Last updated: 14:24 / Thursday, 13 December 2012
A good GDP is not enough

Why Do Investors Turn Their Backs on Emerging Markets?

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Why Do Investors Turn Their Backs on Emerging Markets?

As explained by Christopher Laine, portfolio manager at the active emerging markets investment team in State Street Global Advisors, "the correlation between GDP growth and stock market returns is modest, at best". According to “Emerging Market Fundamentals: An Update as We Enter the Final Stretch of 2012”, a recently published report by State Street Global Advisors, equity markets are much more dependent on earnings growth than on GDP growth, and this would be the reason why investors have remained skeptic over emerging markets during the last months. “In 2012 emerging markets earnings growth has stalled”, affirms State Street in its recent report, adding that this is the main reason for its lack of popularity, not its valuation, which is reasonably attractive at 10x forward earnings, a 20% discount over their development peers.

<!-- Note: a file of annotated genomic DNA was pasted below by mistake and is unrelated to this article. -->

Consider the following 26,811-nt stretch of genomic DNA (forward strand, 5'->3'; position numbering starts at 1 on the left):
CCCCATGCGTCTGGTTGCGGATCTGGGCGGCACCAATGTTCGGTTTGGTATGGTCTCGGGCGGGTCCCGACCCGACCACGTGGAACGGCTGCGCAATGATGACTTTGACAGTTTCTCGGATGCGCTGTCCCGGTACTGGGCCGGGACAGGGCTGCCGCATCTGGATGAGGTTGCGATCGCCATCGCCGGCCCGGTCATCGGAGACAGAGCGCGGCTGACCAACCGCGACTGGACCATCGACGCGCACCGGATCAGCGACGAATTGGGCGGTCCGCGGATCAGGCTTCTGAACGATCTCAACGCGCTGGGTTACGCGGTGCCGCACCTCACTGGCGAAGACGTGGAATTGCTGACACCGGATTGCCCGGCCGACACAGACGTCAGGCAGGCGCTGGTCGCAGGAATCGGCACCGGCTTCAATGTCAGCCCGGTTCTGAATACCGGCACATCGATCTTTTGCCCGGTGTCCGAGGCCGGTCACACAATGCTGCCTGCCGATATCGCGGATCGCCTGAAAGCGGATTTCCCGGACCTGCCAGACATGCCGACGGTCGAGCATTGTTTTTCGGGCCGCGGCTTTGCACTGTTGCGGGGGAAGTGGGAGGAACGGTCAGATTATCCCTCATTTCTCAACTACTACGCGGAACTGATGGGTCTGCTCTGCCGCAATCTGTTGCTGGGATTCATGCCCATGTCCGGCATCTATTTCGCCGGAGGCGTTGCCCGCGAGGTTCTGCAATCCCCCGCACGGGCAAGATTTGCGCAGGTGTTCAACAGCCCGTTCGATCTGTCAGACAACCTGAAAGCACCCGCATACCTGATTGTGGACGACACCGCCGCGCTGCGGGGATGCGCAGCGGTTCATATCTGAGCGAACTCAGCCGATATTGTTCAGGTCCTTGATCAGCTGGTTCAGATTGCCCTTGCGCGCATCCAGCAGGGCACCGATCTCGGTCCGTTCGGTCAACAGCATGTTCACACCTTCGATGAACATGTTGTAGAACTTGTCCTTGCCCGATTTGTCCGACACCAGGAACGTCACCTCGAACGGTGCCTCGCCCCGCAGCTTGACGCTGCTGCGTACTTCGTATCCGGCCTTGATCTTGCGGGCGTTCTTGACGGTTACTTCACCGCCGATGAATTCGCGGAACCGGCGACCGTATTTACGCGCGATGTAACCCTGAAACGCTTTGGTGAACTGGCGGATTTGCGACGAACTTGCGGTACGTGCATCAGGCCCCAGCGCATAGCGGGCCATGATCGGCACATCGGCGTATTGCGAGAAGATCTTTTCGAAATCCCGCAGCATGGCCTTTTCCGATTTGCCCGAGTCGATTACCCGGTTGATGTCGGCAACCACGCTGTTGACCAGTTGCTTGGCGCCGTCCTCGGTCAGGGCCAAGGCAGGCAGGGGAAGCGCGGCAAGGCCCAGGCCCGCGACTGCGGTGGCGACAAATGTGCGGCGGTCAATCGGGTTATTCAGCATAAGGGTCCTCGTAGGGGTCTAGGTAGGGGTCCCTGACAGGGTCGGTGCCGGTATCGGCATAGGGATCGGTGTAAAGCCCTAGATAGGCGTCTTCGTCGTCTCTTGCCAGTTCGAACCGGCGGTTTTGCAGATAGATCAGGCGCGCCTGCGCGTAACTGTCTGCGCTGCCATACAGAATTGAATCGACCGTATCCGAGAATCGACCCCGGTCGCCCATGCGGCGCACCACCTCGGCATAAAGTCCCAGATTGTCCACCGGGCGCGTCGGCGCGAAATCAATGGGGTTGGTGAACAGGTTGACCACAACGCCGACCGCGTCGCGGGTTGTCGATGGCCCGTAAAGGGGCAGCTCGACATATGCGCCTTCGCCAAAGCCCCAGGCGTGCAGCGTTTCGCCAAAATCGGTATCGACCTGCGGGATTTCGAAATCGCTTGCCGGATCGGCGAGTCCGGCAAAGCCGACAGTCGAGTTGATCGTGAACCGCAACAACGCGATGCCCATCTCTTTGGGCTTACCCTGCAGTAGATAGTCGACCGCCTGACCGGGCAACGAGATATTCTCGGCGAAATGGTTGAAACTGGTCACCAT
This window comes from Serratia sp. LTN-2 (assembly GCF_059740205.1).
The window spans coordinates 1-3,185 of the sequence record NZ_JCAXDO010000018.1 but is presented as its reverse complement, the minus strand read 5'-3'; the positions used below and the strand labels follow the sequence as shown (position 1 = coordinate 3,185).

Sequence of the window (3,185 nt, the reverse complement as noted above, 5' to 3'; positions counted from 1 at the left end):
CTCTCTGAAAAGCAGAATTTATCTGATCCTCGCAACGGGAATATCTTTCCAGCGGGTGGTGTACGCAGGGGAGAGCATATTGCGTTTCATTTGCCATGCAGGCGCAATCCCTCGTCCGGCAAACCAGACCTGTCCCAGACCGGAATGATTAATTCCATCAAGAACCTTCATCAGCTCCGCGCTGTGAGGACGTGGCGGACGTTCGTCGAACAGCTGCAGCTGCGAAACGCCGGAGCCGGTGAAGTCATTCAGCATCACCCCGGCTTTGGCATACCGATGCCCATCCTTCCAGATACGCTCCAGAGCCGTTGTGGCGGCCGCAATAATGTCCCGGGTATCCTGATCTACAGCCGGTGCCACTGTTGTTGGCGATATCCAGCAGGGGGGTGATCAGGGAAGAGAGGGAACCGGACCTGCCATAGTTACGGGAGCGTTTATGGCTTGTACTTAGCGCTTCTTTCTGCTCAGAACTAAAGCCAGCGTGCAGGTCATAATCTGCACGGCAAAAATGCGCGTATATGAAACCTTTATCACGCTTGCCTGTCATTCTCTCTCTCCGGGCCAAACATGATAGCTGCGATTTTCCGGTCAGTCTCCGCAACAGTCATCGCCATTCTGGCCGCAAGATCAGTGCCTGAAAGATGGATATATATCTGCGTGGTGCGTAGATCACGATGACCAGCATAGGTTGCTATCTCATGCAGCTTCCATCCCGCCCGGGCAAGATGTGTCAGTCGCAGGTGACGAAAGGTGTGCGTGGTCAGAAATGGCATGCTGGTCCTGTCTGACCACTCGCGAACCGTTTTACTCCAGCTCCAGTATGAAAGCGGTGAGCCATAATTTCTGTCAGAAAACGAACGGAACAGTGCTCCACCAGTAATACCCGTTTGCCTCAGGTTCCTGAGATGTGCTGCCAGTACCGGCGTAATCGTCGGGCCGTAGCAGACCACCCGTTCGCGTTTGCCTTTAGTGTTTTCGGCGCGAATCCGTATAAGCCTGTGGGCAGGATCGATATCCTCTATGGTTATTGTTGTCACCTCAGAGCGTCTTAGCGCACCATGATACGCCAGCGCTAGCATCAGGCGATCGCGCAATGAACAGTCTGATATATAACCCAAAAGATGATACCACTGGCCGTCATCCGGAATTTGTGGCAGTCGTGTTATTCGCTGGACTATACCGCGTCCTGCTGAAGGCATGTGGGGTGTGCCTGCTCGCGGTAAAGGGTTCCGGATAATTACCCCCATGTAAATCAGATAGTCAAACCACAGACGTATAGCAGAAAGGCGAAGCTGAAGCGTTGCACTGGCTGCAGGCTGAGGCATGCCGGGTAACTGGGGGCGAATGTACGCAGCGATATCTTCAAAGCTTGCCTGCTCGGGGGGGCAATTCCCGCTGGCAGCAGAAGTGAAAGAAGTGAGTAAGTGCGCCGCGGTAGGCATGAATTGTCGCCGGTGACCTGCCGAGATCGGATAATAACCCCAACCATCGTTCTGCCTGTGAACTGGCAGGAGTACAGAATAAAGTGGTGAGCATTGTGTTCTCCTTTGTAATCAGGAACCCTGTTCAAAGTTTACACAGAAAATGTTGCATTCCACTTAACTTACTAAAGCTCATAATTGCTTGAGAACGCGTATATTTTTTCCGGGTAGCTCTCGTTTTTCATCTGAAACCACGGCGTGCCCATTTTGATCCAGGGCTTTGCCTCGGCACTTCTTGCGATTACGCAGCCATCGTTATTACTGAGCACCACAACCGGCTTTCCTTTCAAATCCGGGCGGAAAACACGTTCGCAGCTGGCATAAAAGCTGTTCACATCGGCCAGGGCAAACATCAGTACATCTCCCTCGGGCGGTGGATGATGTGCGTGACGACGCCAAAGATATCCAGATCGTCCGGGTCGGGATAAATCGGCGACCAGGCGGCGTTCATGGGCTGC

In absence of stronger global growth, emerging markets corporations have a tougher time growing in volume, so they must improve their margins. This is the conclusion pointed out by Laine, who also thinks that leverage could be an adequate tool to boost shareholder profitability. “The rerating of emerging markets debt has a secondary effect for the equity investor: lower interest costs and a lower overall cost of capital”, he explains. “Leverage is low for emerging corporations (about 27% net debt-to-equity), so the direct reduction in interest costs may not be a ‘game changer’. It may, however, allow companies to gain the confidence to increase their leverage”, concludes Laine.

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